# Lesson 54 Autocorrelation Function

## Theory

In this lesson, we introduce a summary of a random process that is closely related to the mean and autocovariance functions. This function plays a crucial role in signal processing.

Definition 54.1 (Autocorrelation Function) The autocorrelation function $$R_X(s, t)$$ of a random process $$\{ X(t) \}$$ is a function of two times $$s$$ and $$t$$. It specifies $\begin{equation} R_X(s, t) \overset{\text{def}}{=} E[X(s)X(t)]. \tag{54.1} \end{equation}$

By the shortcut formula for covariance (29.2), $$E[X(s) X(t)] = \text{Cov}[X(s), X(t)] + E[X(s)] E[X(t)]$$, so the autocorrelation function can be related to the mean function (50.1) and autocovariance function $R_X(s, t) = C_X(s, t) + \mu_X(s) \mu_X(t).$

For a stationary process (Definition 53), the autocorrelation function only depends on the difference between the times $$\tau = s - t$$: $R_X(\tau) = C_X(\tau) + \mu_X^2$

For a discrete-time process, we notate the autocorrelation function as $R_X[m, n] \overset{\text{def}}{=} C_X[m, n] + \mu_X[m] \mu_X[n].$

Let’s calculate the autocorrelation function of some random processes.

Example 54.1 (Random Amplitude Process) Consider the random amplitude process $\begin{equation} X(t) = A\cos(2\pi f t) \tag{50.2} \end{equation}$ introduced in Example 48.1.

Its autocorrelation function is $\begin{equation} R_X(s, t) = C_X(s, t) + \mu_X(s) \mu_X(t) = (1.25 + 2.5^2) \cos(2\pi f s) \cos(2\pi f t). \tag{54.2} \end{equation}$

Example 54.2 (Poisson Process) Consider the Poisson process $$\{ N(t); t \geq 0 \}$$ of rate $$\lambda$$, defined in Example 47.1.

Its autocorrelation function is $\begin{equation} R_X(s, t) = C_X(s, t) + \mu_X(s) \mu_X(t) = \lambda\min(s, t) + \lambda^2 s t. \tag{54.3} \end{equation}$

Example 54.3 (White Noise) Consider the white noise process $$\{ Z[n] \}$$ defined in Example 47.2, which consists of i.i.d. random variables with mean $$\mu = E[Z[n]]$$ and variance $$\sigma^2 \overset{\text{def}}{=} \text{Var}[Z[n]]$$.

We showed in Example 53.3 that this process is stationary, so its autocorrelation function depends only on $$k = m - n$$: $\begin{equation} R_Z[k] = C_Z[k] + \mu_Z^2 = \sigma^2\delta[k] + \mu^2. \tag{54.4} \end{equation}$

Example 54.4 (Random Walk) Consider the random walk process $$\{ X[n]; n\geq 0 \}$$ from Example 47.3.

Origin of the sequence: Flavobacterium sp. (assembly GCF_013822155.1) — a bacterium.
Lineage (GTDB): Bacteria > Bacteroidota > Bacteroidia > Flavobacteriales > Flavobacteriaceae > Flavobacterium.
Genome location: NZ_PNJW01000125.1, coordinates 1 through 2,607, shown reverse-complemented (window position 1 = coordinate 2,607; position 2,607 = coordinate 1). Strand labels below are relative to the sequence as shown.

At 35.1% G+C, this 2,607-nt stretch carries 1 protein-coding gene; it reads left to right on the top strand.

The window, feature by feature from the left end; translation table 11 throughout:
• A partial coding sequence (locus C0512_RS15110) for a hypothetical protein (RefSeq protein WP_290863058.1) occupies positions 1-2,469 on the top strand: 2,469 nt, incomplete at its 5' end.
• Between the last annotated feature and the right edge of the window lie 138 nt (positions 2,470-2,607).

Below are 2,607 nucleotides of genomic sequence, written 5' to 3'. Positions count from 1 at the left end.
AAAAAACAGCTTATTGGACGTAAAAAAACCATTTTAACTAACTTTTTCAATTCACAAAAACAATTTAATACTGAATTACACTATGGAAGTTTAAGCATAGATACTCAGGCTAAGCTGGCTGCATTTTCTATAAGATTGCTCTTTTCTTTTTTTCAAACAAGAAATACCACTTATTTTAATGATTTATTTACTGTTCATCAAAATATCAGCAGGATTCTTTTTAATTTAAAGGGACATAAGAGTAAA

Its autocorrelation function is: $\begin{equation} R_X[m, n] = C_X[m, n] + \underbrace{\mu_X[m]}_{0} \mu_Y[n] = \sigma^2 \min(m, n). \tag{54.5} \end{equation}$

Example 54.5 Consider the stationary process $$\{X(t)\}$$ from Example 53.5, whose mean and autocovariance functions are \begin{align*} \mu_X &= 2 & C_X(\tau) &= 5e^{-3\tau^2}. \end{align*}

Its autocorrelation function likewise depends on $$\tau = s - t$$ only: $\begin{equation} R_X(\tau) = C_X(\tau) + \mu_X^2 = 5 e^{-3\tau^2} + 4. \tag{54.6} \end{equation}$

## Essential Practice

For these questions, you may want to refer to the mean and autocovariance functions you calculated in Lessons 50 and 52.

1. Consider a grain of pollen suspended in water, whose horizontal position can be modeled by Brownian motion $$\{B(t); t \geq 0\}$$ with parameter $$\alpha=4 \text{mm}^2/\text{s}$$, as in Example 49.1. Calculate the autocorrelation function of $$\{ B(t); t \geq 0 \}$$.

2. Radioactive particles hit a Geiger counter according to a Poisson process at a rate of $$\lambda=0.8$$ particles per second. Let $$\{ N(t); t \geq 0 \}$$ represent this Poisson process.

Define the new process $$\{ D(t); t \geq 3 \}$$ by $D(t) = N(t) - N(t - 3).$ This process represents the number of particles that hit the Geiger counter in the last 3 seconds. Calculate the autocorrelation function of $$\{ D(t); t \geq 3 \}$$.

3. Consider the moving average process $$\{ X[n] \}$$ of Example 48.2, defined by $X[n] = 0.5 Z[n] + 0.5 Z[n-1],$ where $$\{ Z[n] \}$$ is a sequence of i.i.d. standard normal random variables. Calculate the autocorrelation function of $$\{ X[n] \}$$.

4. Let $$\Theta$$ be a $$\text{Uniform}(a=-\pi, b=\pi)$$ random variable, and let $$f$$ be a constant. Define the random phase process $$\{ X(t) \}$$ by $X(t) = \cos(2\pi f t + \Theta).$ Calculate the autocorrelation function of $$\{ X(t) \}$$.

5. Let $$\{ X(t) \}$$ be a continuous-time random process with mean function $$\mu_X(t) = -1$$ and autocovariance function $$C_X(s, t) = 2e^{-|s - t|/3}$$. Calculate the autocorrelation function of $$\{ X(t) \}$$.